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Industry Updates

The CCSA wants to ensure its members are always up-to-date on what is happening in the continuing care and senior supportive living industries.
 

WCB proposed new stakeholder engagement approach

July 5, 2018
WCB - Alberta

WCB’s Board of Directors is looking to enhance the role of stakeholders in the policy consultation process through the creation of a Policy Consultation Advisory Committee (PCAC). This is a new approach to increasing stakeholder engagement in the development of policy consultation plans and WCB is seeking your input on the proposed process.The proposed process is open for comment until September 4, 2018.

Learn more and provide your input

BCRSP adds new safety certification

July 4, 2018
Canadian Occupational Safety - Glyn Jones

The Canadian certification landscape for safety professionals is about to change. In addition to its Canadian Registered Safety Professional (CRSP) certification, the Board of Canadian Registered Safety Professionals (BCRSP) is introducing a second certification: the Canadian Registered Safety Technician (CRST). As a result, the education and work experience requirements to qualify to become a CRSP and maintain CRSP status are also increasing.

Learn more about CRSP & new CRST..

Workplace violence evolving

June 25, 2018
Canadian Occupational Safety - Amanda Silliker

Individual threat evaluations, behaviour coaching may be necessary

Glenn French wanted to know the truth. After hearing countless employers saying, “We don’t have that problem here,” he decided to canvass every trade union and labour organization in Canada. He wanted to know if violence in the workplace was an issue.  In the mid 1990s, he mailed surveys to hundreds of unions, from the fishermen in the west to the loggers in the east, and he was overwhelmed with responses.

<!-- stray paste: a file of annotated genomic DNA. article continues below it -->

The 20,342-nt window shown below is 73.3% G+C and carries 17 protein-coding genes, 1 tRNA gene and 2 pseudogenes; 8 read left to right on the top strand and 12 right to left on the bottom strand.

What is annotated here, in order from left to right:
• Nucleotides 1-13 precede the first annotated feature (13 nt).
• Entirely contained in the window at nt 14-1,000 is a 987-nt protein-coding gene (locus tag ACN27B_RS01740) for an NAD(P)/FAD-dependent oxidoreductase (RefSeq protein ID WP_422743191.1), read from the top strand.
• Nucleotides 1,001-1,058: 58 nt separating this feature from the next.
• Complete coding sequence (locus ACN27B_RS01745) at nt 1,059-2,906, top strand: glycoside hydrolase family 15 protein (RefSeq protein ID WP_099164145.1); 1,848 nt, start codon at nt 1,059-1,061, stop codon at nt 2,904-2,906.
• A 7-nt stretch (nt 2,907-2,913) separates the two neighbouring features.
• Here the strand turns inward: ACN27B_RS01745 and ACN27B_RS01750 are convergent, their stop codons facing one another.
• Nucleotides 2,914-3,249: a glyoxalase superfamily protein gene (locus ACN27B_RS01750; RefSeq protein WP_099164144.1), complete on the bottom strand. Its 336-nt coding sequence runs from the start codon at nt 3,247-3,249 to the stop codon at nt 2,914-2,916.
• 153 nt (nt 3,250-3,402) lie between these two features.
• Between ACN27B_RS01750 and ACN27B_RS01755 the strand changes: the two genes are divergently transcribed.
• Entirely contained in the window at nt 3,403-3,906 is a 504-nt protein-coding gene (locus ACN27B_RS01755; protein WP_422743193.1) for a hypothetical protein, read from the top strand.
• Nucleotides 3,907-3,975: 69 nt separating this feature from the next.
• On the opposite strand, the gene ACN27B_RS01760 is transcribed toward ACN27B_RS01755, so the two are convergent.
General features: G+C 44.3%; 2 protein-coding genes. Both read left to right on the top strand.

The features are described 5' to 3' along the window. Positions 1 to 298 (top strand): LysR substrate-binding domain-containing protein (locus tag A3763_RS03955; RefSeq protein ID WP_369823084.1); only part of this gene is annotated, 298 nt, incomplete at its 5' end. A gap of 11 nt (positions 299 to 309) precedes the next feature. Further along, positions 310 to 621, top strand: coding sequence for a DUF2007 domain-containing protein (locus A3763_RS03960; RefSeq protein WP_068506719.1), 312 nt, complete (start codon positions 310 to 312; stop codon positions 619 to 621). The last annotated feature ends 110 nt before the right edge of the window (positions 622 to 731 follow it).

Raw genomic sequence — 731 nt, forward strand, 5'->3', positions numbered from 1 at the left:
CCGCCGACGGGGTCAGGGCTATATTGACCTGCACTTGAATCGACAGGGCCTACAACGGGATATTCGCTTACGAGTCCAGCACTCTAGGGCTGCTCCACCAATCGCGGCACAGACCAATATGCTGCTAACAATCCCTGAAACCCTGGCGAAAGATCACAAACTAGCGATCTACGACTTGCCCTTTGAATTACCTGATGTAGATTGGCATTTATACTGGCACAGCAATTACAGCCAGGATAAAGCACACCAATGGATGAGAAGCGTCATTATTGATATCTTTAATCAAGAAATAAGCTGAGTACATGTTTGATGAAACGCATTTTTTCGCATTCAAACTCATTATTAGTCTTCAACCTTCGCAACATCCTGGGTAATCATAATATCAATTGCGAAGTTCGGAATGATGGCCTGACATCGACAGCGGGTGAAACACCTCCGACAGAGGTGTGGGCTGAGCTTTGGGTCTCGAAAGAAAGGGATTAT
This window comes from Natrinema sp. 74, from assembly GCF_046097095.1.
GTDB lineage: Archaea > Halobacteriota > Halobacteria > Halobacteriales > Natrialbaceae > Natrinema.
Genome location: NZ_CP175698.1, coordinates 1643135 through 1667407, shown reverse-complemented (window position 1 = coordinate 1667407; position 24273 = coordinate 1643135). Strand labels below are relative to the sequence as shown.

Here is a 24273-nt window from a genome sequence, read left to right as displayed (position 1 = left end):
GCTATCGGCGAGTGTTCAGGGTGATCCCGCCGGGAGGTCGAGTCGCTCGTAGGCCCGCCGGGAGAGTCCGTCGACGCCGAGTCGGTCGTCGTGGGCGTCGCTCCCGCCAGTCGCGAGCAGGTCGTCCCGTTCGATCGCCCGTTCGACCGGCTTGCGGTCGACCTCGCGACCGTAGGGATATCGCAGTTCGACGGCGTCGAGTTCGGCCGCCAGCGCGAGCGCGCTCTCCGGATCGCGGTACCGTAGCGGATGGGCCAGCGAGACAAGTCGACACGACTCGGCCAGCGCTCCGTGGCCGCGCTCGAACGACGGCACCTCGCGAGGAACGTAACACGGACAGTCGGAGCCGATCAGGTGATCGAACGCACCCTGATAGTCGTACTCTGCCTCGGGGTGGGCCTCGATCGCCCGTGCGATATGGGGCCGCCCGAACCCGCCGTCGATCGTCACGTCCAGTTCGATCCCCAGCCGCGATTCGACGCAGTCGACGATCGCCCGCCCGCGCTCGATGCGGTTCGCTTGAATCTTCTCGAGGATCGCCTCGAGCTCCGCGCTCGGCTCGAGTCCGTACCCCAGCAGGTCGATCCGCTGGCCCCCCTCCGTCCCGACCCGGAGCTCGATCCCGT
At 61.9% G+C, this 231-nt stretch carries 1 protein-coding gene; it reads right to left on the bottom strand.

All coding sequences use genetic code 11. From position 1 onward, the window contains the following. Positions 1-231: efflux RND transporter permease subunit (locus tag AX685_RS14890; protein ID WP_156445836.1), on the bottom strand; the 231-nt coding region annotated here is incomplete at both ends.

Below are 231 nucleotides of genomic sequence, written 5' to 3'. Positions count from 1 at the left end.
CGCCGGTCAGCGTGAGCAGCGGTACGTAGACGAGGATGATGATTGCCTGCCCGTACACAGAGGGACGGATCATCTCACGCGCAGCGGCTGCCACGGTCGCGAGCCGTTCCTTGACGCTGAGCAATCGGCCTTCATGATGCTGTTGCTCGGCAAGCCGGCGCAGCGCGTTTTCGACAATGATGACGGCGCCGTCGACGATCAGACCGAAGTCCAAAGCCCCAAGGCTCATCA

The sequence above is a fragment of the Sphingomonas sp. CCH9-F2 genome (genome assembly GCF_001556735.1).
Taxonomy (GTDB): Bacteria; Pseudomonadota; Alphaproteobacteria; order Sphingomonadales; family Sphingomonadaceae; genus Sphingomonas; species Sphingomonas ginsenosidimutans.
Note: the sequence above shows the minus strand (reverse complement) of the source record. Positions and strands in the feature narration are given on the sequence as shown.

Read more from Occupational Health and Safety...

Administrative monetary penalties expanding

June 25, 2018
Canadian Occupational Safety - Jeremy Warning

Administrative monetary penalties (AMPs) are used by governments as a means of enforcement and to encourage compliance with regulatory requirements. They are used to address non-compliance with various regulatory regimes including trade and border, environmental and financial legislation. In recent years, though, AMPs have also proliferated as an enforcement tool to regulate workplace health and safety.

Most jurisdictions in Canada principally enforce health and safety through prosecution, but some have added AMPs to augment the enforcement arsenal. They are used heavily in British Columbia, where the maximum penalty currently available is $646,000, and in recent years, have become available in Nova Scotia, Manitoba, Alberta and the Yukon. In those jurisdictions, the penalties are substantially less than might be obtained through a prosecution. Indeed, in Nova Scotia the maximum penalty available is $2,000 for a corporation and lesser maximums for supervisors and workers. AMPs are capped at $5,000 in Manitoba, $10,000 in the Yukon and $25,000 in Alberta.

Read more about AMPs in Canada